Caribbean Map


Geographically and climatically, the Caribbean ties together; politically, culturally and economically, the Caribbean is more collage than community. The area is most notably divided between the British Commonwealth states and territories and those which are historically Hispanic, French, or Dutch. In much of the area, the Black/White syndrome, with its roots in slavery, permeates and complicates the differences. Three-fourths of the Caribbean people are at least partially descended from African slaves. The other quarter includes direct descendents of European colonists and East Indians and Chinese who came as indentured laborers after slavery was abolished in the nineteenth century. Economics, historical and current, serve to further differentiate cultures within the area. In 1961, there were only three independent Caribbean countries Cuba, Haiti, and the Dominican Republic. Together they contained three-fourths of the Caribbean population. In 1980, ten were independent.

The Caribbean is thought of as a tropical sea with typical flora, mood, and sea breezes. The tradewind blows constantly over most of the area. Sugar, coconuts, bananas, political instability, languor, passion, and poverty create the image.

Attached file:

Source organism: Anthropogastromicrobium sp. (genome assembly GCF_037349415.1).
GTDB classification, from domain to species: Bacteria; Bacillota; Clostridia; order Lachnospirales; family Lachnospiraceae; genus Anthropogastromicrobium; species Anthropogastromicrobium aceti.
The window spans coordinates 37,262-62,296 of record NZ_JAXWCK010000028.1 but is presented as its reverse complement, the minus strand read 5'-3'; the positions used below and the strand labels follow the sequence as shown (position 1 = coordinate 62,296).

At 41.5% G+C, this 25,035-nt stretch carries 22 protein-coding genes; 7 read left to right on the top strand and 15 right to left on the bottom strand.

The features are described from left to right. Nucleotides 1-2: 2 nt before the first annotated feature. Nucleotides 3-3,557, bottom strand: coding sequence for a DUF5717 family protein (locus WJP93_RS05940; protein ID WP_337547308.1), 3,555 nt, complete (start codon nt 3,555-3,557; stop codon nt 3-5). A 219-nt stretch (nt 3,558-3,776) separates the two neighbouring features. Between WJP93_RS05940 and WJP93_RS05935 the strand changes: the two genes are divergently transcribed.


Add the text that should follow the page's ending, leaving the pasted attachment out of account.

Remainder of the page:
FIGURE 7.4 Codes for cities bordering on the Caribbean and Gulf of Mexico.

ANU Antigua, West Indies

BDA Bermuda

CCS Caracas, Venezuela

FDF Fort de France, Martinique

GUA Guatemala City, Guatemala

IAH Houston, Texas USA

KIN Kingston, Jamaica

MBJ Montego Bay, Jamaica

MEX Mexico City, Mexico

MGA Managua, Nicaragua

MIA Miami, Florida, USA

MID Merida, Mexico

MSY New Orleans, Louisiana, USA

NAS Nassau, Bahamas

PAP Port-au-Prince, Haiti

POS Port of Spain, Trinidad

PTP Pointe-a-Pitre, Guadeloupe

PTY Panama City, Panama

SAL San Salvador, El Salvador

SAP San Pedro Sula, Honduras

SDQ Santo Domingo, Dominican Republic

SJO San Jose, Costa Rica

SJU San Juan, Puerto Rico

STT St. Thomas, Virgin Islands

STX St. Croix, Virgin Islands

TIJ Tijuana, Mexico

TPA Tampa, Florida, USA

As a tourist attraction, the area is seen as all of a piece, a view which is only partly valid. White sandy beaches, warm ocean water, the opportunity to swim and sail are major appeals. For North Americans, the Caribbean projects palm trees waving in balmy breezes, the limbo dance, straw markets, and new hotels set in scenic beauty. More recently, the Caribbean has become a tropical sea cruised by sleek vessels manned with foreign crews, providing groaning tables and continuous entertainment with a series of one- or two-day stopovers at exotic islands with freeport prices.

Caribbean Map Photo Gallery

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